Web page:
Many campaigners remember the privatisation of Hinchingbrooke Hospital. It was claimed far and wide as the answer to turning around a hospital which had posed problems for years.
But after awards were handed out the truth emerged. The whole sage was a total failure, and the many claims were bogus. The whole exercise was rigged and better NHS solutions were not properly considered.
But when the privatisation model was still being pushed, George Eliot Hospital in Nuneaton also tried to go down that route.
Despite confronting a dishonest and intransigent management, the trade unions and campaigners once more won the day, and the whole deal fell through; other solutions were found. You would have thought someone would learn – but no.
As the peak of the pandemic appeared to recede, management at George Eliot along with partners in South Warwickshire were back on the privatisation/outsourcing bandwagon in April this year, this time trying to hive off IT staff into a “wholly-owned subsidiary”.
Yet again we have management trying to transfer staff out of the NHS into some dodgy subco so the Trust can get tax advantages. Many thought we had seen the end of that saga too. Much-vaunted schemes at Bradford and Frimley were both successfully resisted by the trade unions despite massive pressures from NHS management.
Yet again we have management refusing to abide by their legal duties under the NHS Constitution. They refuse to consult over plans or to have any meaningful discussions over what exactly the problem is that having a subco will solve. The decision is made, and staff are then ‘consulted’ only over the details of the transfers.
With such an appalling approach by management the subco plans have now had to be confronted by industrial action. Staff resent being told they will be better off outside the NHS, that they are no longer part of the team – not like doctors or nurses.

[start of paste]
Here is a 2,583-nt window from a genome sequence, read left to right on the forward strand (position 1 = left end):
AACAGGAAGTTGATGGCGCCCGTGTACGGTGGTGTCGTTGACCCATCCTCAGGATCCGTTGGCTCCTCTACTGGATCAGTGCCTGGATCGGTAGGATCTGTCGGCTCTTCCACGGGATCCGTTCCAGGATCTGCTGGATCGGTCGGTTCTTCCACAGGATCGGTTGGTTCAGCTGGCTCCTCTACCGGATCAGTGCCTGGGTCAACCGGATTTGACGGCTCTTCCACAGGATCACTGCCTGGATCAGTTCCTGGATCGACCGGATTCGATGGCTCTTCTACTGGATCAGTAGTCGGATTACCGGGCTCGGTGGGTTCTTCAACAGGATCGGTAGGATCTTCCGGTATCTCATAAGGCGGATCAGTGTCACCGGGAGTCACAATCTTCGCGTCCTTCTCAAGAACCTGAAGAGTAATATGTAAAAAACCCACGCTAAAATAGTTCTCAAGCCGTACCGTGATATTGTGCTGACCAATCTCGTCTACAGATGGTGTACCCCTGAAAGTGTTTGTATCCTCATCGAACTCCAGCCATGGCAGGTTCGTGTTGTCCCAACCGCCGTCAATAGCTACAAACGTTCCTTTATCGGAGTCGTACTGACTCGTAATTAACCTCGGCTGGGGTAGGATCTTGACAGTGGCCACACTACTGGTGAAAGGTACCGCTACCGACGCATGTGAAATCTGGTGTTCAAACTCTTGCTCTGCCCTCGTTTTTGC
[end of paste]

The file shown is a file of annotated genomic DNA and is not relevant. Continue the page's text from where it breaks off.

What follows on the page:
IT staff at George Eliot Hospital and South Warwickshire NHS Foundation Trust (SWFT) in Warwick have staged a 2-day strike against plans to transfer them on December 1 against their will and without consultation to Innovate Healthcare Services, a new private subsidiary company set up by the trusts.
George Eliot and SWFT share a chief Executive, Glen Burley, who somehow also manages to hold the CEO job at Wye Valley NHS Trust – and is making no concessions as he pushed forward with the project, claiming that the new wholly owned subsidiary would provide “protection from external providers” and somehow “keep staff within the NHS family.”
However even a Warwick Tory councillor has warned that SWFT is being unfair to those staff who have ‘proudly and loyally’ worked for the health service for years, and this could lead to ‘privatisation of part of the NHS by the backdoor’.
Mr Burley also claims that “Throughout all stages of this process we have worked closely with Union representatives to address their concerns and we are having on-going conversations regarding arrangements with them post transfer.”
UNISON regional organiser Mike Wilson refutes this, insisting that the only offer to negotiate has been on the TUPE transfer of staff out of the NHS, not on the issue of whether or not the company should be set up.
“Like many of their colleagues in healthcare, these staff actively chose to work for the NHS to serve the public. And they’ve done so through the toughest of times during the past few months of the pandemic.
“Now their employers have turned round to say they don’t want them and are forcing them to become a kind of private contractor.”
One staff member told the Coventry Telegraph: “We started work in the NHS, and want to continue this. People are just so disappointed, we are not being listened to. We do not want to work for this private company – we want to stay in the NHS, we are proud to be in the NHS.”
Further action is planned on November 23 and 24.
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